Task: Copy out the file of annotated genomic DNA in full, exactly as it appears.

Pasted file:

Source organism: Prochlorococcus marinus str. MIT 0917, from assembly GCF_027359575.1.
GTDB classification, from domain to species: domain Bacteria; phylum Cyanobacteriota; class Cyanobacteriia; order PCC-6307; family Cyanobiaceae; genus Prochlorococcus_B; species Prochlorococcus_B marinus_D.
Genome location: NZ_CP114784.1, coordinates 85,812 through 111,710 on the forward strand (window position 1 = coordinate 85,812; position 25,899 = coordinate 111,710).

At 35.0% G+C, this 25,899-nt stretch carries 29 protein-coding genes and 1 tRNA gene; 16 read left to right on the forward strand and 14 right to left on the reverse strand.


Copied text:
Source organism: Prochlorococcus marinus str. MIT 0917, from assembly GCF_027359575.1.
GTDB classification, from domain to species: domain Bacteria; phylum Cyanobacteriota; class Cyanobacteriia; order PCC-6307; family Cyanobiaceae; genus Prochlorococcus_B; species Prochlorococcus_B marinus_D.
Genome location: NZ_CP114784.1, coordinates 85,812 through 111,710 on the forward strand (window position 1 = coordinate 85,812; position 25,899 = coordinate 111,710).

At 35.0% G+C, this 25,899-nt stretch carries 29 protein-coding genes and 1 tRNA gene; 16 read left to right on the forward strand and 14 right to left on the reverse strand.